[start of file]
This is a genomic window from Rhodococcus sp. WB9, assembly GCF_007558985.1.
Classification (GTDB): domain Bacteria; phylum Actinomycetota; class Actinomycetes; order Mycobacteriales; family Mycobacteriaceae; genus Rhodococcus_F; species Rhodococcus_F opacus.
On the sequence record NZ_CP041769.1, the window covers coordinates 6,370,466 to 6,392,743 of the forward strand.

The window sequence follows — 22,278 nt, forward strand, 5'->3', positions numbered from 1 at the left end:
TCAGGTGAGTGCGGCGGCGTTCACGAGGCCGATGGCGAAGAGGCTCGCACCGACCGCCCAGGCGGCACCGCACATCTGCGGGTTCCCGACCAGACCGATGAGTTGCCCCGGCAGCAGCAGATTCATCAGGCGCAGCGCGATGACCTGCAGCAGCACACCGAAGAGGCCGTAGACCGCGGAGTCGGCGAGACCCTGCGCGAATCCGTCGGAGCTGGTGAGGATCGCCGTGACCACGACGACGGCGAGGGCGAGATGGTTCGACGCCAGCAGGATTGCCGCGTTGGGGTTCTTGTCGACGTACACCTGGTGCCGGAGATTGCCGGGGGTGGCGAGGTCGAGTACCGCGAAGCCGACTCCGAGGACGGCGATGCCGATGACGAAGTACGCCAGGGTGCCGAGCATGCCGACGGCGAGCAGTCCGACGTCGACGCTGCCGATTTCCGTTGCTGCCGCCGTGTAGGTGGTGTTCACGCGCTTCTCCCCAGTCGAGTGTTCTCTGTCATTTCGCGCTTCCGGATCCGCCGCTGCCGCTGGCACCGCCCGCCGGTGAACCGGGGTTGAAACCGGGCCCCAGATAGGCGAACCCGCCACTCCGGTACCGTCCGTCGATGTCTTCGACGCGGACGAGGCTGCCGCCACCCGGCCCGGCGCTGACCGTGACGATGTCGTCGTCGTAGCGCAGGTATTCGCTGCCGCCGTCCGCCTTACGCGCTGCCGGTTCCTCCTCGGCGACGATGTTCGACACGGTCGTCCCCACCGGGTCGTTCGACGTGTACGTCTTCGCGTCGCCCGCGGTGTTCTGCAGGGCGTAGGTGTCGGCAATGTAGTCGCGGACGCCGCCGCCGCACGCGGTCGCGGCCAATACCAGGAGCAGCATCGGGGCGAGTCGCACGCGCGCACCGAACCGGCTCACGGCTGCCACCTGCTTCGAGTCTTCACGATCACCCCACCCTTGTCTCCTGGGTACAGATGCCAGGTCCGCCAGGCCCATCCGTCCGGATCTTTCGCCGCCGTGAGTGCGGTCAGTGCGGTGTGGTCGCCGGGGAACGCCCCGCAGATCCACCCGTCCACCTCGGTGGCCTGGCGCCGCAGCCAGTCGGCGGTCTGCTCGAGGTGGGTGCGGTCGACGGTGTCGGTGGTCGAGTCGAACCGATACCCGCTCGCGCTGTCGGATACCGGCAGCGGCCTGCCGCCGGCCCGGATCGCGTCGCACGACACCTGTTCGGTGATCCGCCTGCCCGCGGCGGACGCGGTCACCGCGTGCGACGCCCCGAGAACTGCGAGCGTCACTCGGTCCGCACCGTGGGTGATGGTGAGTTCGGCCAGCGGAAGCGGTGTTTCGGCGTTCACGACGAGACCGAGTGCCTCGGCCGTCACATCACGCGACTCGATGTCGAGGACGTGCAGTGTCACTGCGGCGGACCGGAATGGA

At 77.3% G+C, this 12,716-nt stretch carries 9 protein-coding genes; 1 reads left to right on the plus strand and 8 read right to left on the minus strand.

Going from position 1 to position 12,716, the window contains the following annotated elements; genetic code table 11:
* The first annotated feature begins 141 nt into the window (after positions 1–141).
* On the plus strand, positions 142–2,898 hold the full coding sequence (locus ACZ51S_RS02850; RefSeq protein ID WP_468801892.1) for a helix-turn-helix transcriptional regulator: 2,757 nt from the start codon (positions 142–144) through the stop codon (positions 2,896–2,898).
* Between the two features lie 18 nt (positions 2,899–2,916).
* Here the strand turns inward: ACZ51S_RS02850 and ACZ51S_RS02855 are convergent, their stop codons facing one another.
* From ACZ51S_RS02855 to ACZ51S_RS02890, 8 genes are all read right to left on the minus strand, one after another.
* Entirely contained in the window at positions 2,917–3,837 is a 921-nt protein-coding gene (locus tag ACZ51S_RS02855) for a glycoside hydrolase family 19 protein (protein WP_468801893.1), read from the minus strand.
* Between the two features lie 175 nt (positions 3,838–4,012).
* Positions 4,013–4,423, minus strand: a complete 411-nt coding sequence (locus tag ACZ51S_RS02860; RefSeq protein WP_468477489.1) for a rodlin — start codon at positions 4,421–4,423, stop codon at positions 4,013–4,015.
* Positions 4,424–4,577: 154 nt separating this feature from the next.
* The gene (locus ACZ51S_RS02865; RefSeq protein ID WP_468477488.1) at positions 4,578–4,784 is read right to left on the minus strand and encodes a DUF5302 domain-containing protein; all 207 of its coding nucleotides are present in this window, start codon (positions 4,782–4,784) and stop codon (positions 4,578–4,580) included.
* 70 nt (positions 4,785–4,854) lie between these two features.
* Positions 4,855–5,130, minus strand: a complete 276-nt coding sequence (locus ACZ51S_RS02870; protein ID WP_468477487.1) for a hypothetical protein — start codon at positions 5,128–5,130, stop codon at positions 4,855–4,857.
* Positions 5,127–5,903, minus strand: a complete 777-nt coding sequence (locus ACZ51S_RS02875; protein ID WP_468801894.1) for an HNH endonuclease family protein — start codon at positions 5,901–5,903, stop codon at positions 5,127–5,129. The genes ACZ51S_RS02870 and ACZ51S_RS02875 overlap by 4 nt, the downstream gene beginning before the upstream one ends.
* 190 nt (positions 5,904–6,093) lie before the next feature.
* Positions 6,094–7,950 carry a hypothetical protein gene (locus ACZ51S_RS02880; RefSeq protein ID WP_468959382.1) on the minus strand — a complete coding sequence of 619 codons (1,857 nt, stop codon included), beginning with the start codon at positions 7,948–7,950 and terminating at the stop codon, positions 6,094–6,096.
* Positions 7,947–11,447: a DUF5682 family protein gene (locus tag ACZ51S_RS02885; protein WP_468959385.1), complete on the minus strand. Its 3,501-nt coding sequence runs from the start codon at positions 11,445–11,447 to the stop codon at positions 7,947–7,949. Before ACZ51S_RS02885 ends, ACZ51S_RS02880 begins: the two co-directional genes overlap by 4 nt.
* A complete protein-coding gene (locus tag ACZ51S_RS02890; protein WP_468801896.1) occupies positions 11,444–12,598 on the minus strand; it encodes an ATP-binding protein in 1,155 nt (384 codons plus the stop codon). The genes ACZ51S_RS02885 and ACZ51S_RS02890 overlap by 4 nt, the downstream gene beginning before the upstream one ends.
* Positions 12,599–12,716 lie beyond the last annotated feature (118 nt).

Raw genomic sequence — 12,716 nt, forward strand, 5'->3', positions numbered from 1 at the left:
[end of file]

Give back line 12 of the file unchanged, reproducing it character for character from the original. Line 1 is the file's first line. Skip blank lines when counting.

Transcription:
* From ACZ51S_RS02855 to ACZ51S_RS02890, 8 genes are all read right to left on the minus strand, one after another.